Jump to Main Content
The untranslated leader sequences of the barley lipoxygenase 1 (Lox1) gene confers embryo-specific expression
- Rouster, J., Mechelen, J. van., Cameron-Mills, V.
- The plant journal 1998 v.15 no.3 pp. 435-440
- seed germination, Hordeum vulgare, assays, jasmonic acid, linoleate 13S-lipoxygenase, transgenic plants, plasmid vectors, transcription (genetics), gene expression, aleurone cells, reporter genes, enzyme activity, promoter regions, beta-glucuronidase, leaves, seed development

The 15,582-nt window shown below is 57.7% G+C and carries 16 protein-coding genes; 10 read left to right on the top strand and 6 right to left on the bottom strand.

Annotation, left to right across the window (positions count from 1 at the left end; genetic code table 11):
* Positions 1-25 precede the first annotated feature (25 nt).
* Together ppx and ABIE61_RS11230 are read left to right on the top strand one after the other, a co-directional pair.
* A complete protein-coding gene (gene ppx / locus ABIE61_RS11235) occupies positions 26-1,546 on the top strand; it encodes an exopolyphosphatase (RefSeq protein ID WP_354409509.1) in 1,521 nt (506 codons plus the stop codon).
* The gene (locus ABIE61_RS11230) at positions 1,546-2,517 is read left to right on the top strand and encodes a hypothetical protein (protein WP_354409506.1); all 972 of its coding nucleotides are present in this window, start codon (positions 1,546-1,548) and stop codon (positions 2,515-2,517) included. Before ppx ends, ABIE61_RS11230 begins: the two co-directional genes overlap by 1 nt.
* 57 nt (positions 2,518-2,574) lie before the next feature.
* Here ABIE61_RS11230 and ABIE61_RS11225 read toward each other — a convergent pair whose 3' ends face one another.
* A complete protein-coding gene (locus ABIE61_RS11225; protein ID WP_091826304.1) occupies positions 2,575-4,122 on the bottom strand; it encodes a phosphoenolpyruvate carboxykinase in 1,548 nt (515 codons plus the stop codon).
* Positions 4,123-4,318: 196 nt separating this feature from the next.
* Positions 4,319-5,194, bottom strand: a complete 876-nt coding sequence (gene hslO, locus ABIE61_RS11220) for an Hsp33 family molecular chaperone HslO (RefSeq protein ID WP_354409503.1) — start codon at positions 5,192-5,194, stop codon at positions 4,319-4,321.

- The barley lipoxygenase 1 (Lox1) gene encodes a protein expressed in embryos during grain development and germination and in leaves after methyl-jasmonate (MeJA) treatment. Transient gene expression assays in germinating barley embryos were used to identify cis-regulatory elements involved in the embryo-specific expression of the Lox1 gene. Analysis of transcriptional or translational fusions between Lox1 5' upstream sequences and the gusA reporter gene indicated that the 5'-untranslated leader sequence was involved in embryo-specific expression. Replacement of the leader sequence from the aleurone-specific Chi26 gene with the Lox1 leader sequence resulted in a chimeric gene expressed at high levels in embryo as well as in aleurone cells. Insertion of the Lox1 leader sequence between the 35S minimum promoter (A domain -90/+8) and the gusA reporter gene greatly enhanced promoter activity in a tissue-specific manner. Deletion/replacement analysis of the Lox1 leader sequence, combined with transient expression in germinating embryos and in vitro transcription/translation assays, suggests that the Lox1 leader sequence contains cis-elements regulating qualitative (tissue-specific) and quantitative gene expression.